Class of 2013 Commitment Dinner, August 23, 2011
In all of recorded history mankind has marked important occasions with a meal - to bring together all the parties to a treaty or a deal, to seal a victory, to confirm a vow. So it is fitting that we gather here tonight, the Classes of 2013 and 1963, to express our combined joy and our deep satisfaction with the commitment of the United States Naval Academy Class of 2013 to this Academy, to your final two years here, and especially to the military service of our nation .

Commitment is more than a display of interest. It carries with it the notions of importance, of future, and of challenge in the face of the unknown. In committing we promise to act, to recognize and accept obligations, and to persevere. Thomas Watson the legendary leader of IBM once said, "The most important single factor in individual success is COMMITMENT. Commitment ignites action." One of America's more famous novelists, tom Robbins characterized it this way," There is a difference between interest and commitment. When you are interested in doing something you do it only when circumstances permit. When you are committed to something you accept no excuses only results."

This evening also serves to emphasize that your class and ours are linked by common experience, common values, and common ethics even though we are fifty years apart. The class in our position when we were in yours was the Class of 1913, one hundred years ago. Their members were senior officers in World War II. In his book, Neptune's Inferno, James Hornfischer describes Captain Lawrance DuBose, Commanding Officer of the cruiser USS Portland when it was engaged in the heavy sea battles near Guadalcanal. As president of the Class of 1913 he valued the number 13 as a sign of good fortune not bad luck and in his ship the crew always looked for events and happenings in which 13 played a part. A major surface action took place on the night of November 13, 1942, and while much of the task force was skittish about the date, in the USS Portland it was a morale booster. Perhaps your class will be viewed as 'Lucky 13' or 'Gifted 13' but, I pray, will not have to endure a WW II-like experience to earn the title.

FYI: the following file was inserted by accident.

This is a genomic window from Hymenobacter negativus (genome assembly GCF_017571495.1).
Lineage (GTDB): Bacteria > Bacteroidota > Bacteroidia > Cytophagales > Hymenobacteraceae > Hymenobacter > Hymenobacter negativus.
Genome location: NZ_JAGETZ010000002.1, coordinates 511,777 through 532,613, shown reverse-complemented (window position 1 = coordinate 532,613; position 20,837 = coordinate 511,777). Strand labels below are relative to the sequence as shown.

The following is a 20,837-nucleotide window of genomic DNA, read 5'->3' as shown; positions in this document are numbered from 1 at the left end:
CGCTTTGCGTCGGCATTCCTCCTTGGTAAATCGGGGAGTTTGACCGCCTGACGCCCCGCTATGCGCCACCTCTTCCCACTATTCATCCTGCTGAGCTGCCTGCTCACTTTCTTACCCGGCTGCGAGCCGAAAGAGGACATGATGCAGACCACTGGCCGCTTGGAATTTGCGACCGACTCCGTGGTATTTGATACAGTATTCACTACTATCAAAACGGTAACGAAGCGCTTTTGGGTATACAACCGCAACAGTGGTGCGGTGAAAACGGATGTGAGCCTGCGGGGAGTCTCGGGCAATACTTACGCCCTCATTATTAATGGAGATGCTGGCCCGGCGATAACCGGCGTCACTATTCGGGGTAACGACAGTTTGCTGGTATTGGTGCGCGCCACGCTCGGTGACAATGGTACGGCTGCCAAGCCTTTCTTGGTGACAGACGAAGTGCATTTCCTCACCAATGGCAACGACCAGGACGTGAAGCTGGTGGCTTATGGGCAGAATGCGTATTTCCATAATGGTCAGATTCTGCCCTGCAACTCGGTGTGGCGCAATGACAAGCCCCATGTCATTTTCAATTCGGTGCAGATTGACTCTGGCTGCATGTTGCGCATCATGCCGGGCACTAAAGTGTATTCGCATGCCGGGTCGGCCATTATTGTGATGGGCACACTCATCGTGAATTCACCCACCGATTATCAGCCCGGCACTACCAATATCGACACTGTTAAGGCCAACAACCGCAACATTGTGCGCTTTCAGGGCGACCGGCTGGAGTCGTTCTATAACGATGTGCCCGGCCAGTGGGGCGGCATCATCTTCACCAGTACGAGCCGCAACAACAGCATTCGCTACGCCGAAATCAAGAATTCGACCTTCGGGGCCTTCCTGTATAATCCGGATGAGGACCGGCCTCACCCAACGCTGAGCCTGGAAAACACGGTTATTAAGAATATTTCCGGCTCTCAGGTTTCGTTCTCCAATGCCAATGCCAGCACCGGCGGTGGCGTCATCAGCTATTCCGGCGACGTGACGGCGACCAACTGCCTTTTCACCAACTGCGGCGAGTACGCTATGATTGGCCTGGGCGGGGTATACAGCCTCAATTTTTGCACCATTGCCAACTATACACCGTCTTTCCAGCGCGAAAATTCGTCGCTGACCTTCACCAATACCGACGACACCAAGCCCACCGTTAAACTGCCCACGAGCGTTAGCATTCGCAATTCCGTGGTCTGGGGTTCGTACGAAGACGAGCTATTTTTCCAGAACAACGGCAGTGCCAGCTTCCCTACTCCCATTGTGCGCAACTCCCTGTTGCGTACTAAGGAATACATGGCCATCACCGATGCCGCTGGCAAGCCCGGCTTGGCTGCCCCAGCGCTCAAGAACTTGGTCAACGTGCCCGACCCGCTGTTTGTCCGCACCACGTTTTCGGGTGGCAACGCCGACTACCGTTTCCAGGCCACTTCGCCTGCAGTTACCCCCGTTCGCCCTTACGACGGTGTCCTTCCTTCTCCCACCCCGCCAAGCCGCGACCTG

This evening you are living the motto engraved over the Chapel doors, "Non sibi sed patriae", nominally translated as "Not for self but for Country." You have freely chosen to accept the Honor concept as a foundation of your actions and to serve here and in the 'fleet' for five years following your graduation. My classmates and I are delighted that you have so chosen. We chose as you did fifty years ago and I will stick my neck out to say not one of us has regretted our choice. I hope further that many of you will choose to make the naval service your life as I made it mine.

Like any serious commitment the euphoria of tonight and this splendid feast will fade and it will not lead automatically to a successful fulfillment of your commitment. There will be hard work ahead, some nail-biting experiences (later to be sea stories) and even a few (and I hope very few) trials causing you to doubt the wisdom or even the sanity of your commitment. We have all experienced those. Your years here, your summer cruise experiences and your service in the fleet will prepare you well to wrestle with every challenge successfully, bolster your commitment and arm you against every adversity. Plebe Year and subsequent challenges here at USNA teach you how to work your way through problems to successful solutions. At sea this will be a valued skill because you will not have an opportunity to walk away from the problem or seek out extra instruction ashore.